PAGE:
This 1946 article puts a nice face on a subject that both American diplomats and military men were eager to hide from the world - the issue involving a total lack of military preparedness. The journalist reported on the military's push to bulk-up the reserves to an acceptable level, but the real story was that all branches of the armed services were on a recruiting drive for more men (and women) to make up for the fact that the post-war deployment program had drastically reduced the combat effectiveness of practically every unit. Under heavy pressure from civil authorities to save money, military planners failed to retain the services of numerous combat veterans to train the newest recruits. This partially explains the lack of accomplishments attained by the earliest divisions deployed to halt the North Korean advances in 1950.
Stalin's death on March 5, 1953 generated a tremendous amount of uncertainty in the West, and a good deal of it is reflected in the attached column. A list of possible successors was provided; two of the names played an immediate roll in the governance of the Soviet Union: Georgy Malenkov (1902 – 1988) - who ruled for three days, until he was replaced by Nikolai Bulganin (1895 – 1975). Bulganin ran the shop until he, too, was replaced by Stalin's right-hand man: Nikita Khrushchev
(1894 – 1971) - who was known in some corners as "the hangman of the Ukraine".
Read about the "Soviet Congress"
Joseph Stalin (1878 - 1953) is credited as the author of the attached article, Russia's Plan for World Conquest, and it outlines all the various methods Soviet agents can subvert and curry-favor among the various youth and labor groups that are based in the industrialized democracies of the West:
"...here is the Russian Dictator's nine point program for world conquest, taken from his recorded writings, which are now on file in the Stalin Archives of the National War College in Washington, D.C. Italicized sentences have been inserted throughout the article in order to point up Stalin's plan in the light of today's crucial events." [ie. the Korean War]
"As Lenin has said, a terrible clash between Soviet Russia and the capitalist States must inevitably occur...Therefore we must try to take the enemy by surprise, seize a moment when his forces are dispersed."
Click here to read about Soviet collusion with American communists.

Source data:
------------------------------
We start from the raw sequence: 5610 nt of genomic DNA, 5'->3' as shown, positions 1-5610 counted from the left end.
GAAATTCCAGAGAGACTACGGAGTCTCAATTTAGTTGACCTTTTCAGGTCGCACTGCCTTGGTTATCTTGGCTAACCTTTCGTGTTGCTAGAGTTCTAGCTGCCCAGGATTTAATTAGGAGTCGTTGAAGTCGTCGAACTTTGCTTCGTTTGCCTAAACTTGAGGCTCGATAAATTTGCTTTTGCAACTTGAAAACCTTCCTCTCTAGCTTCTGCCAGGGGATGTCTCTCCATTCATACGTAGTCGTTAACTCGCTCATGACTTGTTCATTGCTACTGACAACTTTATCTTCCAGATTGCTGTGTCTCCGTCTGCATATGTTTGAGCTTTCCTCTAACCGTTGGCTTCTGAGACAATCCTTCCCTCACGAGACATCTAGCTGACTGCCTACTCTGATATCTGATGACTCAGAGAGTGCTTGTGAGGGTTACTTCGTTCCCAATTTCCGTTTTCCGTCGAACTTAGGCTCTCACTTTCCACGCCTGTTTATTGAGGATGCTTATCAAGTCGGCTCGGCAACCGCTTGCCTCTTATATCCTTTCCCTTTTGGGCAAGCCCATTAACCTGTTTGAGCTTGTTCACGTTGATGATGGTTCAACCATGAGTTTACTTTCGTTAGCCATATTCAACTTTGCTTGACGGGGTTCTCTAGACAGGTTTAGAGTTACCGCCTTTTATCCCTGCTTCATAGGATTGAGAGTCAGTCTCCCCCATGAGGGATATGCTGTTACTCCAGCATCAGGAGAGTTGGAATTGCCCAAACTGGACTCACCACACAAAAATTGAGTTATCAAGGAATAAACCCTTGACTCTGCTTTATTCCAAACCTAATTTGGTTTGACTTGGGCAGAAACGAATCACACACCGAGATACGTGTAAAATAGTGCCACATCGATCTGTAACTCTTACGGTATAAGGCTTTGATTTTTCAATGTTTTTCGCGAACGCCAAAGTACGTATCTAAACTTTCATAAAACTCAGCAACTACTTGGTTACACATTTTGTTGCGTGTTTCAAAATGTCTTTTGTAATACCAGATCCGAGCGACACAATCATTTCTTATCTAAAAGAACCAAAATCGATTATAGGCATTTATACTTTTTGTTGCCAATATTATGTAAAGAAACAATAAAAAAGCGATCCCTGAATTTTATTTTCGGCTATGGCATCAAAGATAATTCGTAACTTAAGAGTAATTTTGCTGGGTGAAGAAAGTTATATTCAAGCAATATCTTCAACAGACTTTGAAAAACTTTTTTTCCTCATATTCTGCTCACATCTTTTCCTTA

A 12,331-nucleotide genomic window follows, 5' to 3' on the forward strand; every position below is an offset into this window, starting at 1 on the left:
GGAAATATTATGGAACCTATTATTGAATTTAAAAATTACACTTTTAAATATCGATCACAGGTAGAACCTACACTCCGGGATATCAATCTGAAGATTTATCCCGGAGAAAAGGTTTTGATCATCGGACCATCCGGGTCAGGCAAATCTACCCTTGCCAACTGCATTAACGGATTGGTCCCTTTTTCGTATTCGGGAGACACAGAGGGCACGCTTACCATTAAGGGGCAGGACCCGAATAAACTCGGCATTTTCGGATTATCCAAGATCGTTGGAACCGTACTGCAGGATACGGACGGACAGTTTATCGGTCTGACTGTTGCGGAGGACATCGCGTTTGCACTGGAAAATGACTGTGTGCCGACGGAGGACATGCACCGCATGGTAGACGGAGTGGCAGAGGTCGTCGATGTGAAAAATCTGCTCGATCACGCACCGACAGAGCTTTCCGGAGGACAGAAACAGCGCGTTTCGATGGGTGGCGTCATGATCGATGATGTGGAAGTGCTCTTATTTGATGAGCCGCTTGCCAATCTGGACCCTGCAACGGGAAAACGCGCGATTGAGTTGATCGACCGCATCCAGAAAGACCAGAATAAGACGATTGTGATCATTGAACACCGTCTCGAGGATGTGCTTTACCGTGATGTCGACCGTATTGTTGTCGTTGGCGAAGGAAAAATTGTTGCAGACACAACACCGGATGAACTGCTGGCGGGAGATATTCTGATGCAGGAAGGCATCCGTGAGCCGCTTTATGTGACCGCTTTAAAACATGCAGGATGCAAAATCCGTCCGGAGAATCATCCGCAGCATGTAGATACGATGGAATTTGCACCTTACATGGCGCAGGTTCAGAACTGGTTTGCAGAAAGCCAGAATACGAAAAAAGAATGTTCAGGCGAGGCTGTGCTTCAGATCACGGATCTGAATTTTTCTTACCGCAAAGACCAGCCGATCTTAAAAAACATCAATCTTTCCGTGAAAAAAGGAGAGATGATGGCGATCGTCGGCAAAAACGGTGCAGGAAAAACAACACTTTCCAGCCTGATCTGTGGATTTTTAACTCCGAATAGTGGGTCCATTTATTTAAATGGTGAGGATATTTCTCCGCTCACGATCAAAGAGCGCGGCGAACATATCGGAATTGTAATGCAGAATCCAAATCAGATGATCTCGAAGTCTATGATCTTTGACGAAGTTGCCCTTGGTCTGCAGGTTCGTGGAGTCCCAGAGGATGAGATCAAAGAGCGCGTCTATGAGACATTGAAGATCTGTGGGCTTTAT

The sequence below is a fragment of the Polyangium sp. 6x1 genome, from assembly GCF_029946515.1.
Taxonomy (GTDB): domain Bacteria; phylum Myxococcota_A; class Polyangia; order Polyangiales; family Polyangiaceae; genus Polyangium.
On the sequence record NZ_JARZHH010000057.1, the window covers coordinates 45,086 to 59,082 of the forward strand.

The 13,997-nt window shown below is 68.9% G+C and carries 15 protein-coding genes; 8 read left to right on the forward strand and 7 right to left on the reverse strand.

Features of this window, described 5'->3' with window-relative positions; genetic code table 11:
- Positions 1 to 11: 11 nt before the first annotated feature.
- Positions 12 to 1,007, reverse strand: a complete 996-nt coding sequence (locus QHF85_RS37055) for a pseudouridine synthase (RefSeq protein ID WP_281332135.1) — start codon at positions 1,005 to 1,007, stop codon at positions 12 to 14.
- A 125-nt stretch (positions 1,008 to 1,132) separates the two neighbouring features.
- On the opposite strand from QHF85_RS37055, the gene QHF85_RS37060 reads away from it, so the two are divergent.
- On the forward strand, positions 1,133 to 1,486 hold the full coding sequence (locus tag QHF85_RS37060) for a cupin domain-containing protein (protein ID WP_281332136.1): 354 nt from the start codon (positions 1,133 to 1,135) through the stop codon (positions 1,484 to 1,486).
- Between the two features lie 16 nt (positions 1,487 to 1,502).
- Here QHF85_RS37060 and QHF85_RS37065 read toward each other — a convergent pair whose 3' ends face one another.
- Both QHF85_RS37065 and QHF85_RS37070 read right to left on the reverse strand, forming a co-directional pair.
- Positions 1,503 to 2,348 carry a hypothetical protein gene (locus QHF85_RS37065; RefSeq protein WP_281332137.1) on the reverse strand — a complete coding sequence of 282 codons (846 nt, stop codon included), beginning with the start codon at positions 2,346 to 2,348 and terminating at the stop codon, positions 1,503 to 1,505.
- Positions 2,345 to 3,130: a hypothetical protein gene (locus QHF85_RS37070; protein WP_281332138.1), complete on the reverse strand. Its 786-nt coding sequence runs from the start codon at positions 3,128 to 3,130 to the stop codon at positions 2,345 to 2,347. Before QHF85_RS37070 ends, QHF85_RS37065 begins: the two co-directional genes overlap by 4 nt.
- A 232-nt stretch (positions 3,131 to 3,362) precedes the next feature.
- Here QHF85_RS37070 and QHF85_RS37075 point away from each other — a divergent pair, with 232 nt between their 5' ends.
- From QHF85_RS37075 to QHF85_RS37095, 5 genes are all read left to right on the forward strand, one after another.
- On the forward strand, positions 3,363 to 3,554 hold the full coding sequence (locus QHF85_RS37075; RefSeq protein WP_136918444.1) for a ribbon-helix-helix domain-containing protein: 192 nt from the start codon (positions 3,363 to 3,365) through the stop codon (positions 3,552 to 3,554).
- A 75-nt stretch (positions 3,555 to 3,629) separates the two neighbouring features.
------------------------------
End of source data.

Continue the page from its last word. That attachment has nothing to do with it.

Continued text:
The Cold War was not often seen as a subject for poetry - but that didn't stop a popular versifier like Berton Braley (1882 – 1966). He took a look around at the post-war world and saw plenty subjects that rhymed:
"You'll meet, methinks, a lot of pinks
Whose statements are dogmatic
That Communists are Liberals
And really Democratic;
But when you hear that type of tripe
Keep this fact in your nut
- That Communists are Communists and nothing else but!"
His poem went on for three more stanzas...
"Two continents apart, the Yalu and the Rhine wind down to the sea. But in the continuing struggle of freedom against Communism, they share the common roll of destiny."
"Of the two rivers, perhaps the Yalu is of more immediate concern, for behind its 500 miles of coursing waters stand the bulk of the Red forces under Red China chief Mao Tse-tung... Few people had heard of the Yalu until the Korean War began. But it gained world-wide prominence in November, 1950, when 200,000 Chinese Reds came pouring across its bridges to aid the North Koreans as they retreated before UN troops..."
A small notice from the closing weeks of the 1952 presidential contest between retired General Eisenhower (R) vs former Governor Adlai Stevenson (D) in which Senator Joseph McCarthy stepped forth to muddy the waters with one of his characteristic insults:
"McCarthy charged Stevenson was 'part and parcel of the Acheson-Hiss-Lattimore group' and that Stevenson in 1943 (as a State Department official) had a plan to 'foist Communism' on Italy when Mussolini fell."
Whether the comment convinced anyone was not recorded, but Eisenhower won the 1952 election by a wide margin, as did all Republican candidates.